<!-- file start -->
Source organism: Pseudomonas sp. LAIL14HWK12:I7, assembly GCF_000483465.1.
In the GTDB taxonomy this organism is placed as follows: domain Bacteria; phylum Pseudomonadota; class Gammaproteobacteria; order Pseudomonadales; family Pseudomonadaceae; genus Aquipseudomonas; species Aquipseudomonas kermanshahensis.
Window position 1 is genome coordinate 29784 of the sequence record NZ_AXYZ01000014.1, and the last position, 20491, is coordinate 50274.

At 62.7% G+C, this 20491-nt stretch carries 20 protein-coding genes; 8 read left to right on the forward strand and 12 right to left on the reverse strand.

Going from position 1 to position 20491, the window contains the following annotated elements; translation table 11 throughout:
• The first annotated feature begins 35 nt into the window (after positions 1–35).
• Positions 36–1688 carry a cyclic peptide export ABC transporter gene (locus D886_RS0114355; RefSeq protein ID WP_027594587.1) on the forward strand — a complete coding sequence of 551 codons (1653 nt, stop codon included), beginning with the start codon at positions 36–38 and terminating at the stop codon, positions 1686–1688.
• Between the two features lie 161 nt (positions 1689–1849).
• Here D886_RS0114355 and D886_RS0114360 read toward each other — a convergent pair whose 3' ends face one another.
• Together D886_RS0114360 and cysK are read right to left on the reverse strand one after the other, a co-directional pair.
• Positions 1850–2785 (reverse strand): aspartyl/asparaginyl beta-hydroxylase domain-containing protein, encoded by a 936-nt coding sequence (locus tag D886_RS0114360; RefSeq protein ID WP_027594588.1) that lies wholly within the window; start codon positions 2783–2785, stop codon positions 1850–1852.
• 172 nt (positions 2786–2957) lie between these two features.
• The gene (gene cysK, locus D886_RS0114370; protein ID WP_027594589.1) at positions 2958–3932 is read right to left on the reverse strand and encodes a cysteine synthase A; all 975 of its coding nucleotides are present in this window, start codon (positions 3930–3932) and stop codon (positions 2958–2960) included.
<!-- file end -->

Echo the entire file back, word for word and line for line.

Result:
Source organism: Pseudomonas sp. LAIL14HWK12:I7, assembly GCF_000483465.1.
In the GTDB taxonomy this organism is placed as follows: domain Bacteria; phylum Pseudomonadota; class Gammaproteobacteria; order Pseudomonadales; family Pseudomonadaceae; genus Aquipseudomonas; species Aquipseudomonas kermanshahensis.
Window position 1 is genome coordinate 29784 of the sequence record NZ_AXYZ01000014.1, and the last position, 20491, is coordinate 50274.

At 62.7% G+C, this 20491-nt stretch carries 20 protein-coding genes; 8 read left to right on the forward strand and 12 right to left on the reverse strand.

Going from position 1 to position 20491, the window contains the following annotated elements; translation table 11 throughout:
• The first annotated feature begins 35 nt into the window (after positions 1–35).
• Positions 36–1688 carry a cyclic peptide export ABC transporter gene (locus D886_RS0114355; RefSeq protein ID WP_027594587.1) on the forward strand — a complete coding sequence of 551 codons (1653 nt, stop codon included), beginning with the start codon at positions 36–38 and terminating at the stop codon, positions 1686–1688.
• Between the two features lie 161 nt (positions 1689–1849).
• Here D886_RS0114355 and D886_RS0114360 read toward each other — a convergent pair whose 3' ends face one another.
• Together D886_RS0114360 and cysK are read right to left on the reverse strand one after the other, a co-directional pair.
• Positions 1850–2785 (reverse strand): aspartyl/asparaginyl beta-hydroxylase domain-containing protein, encoded by a 936-nt coding sequence (locus tag D886_RS0114360; RefSeq protein ID WP_027594588.1) that lies wholly within the window; start codon positions 2783–2785, stop codon positions 1850–1852.
• 172 nt (positions 2786–2957) lie between these two features.
• The gene (gene cysK, locus D886_RS0114370; protein ID WP_027594589.1) at positions 2958–3932 is read right to left on the reverse strand and encodes a cysteine synthase A; all 975 of its coding nucleotides are present in this window, start codon (positions 3930–3932) and stop codon (positions 2958–2960) included.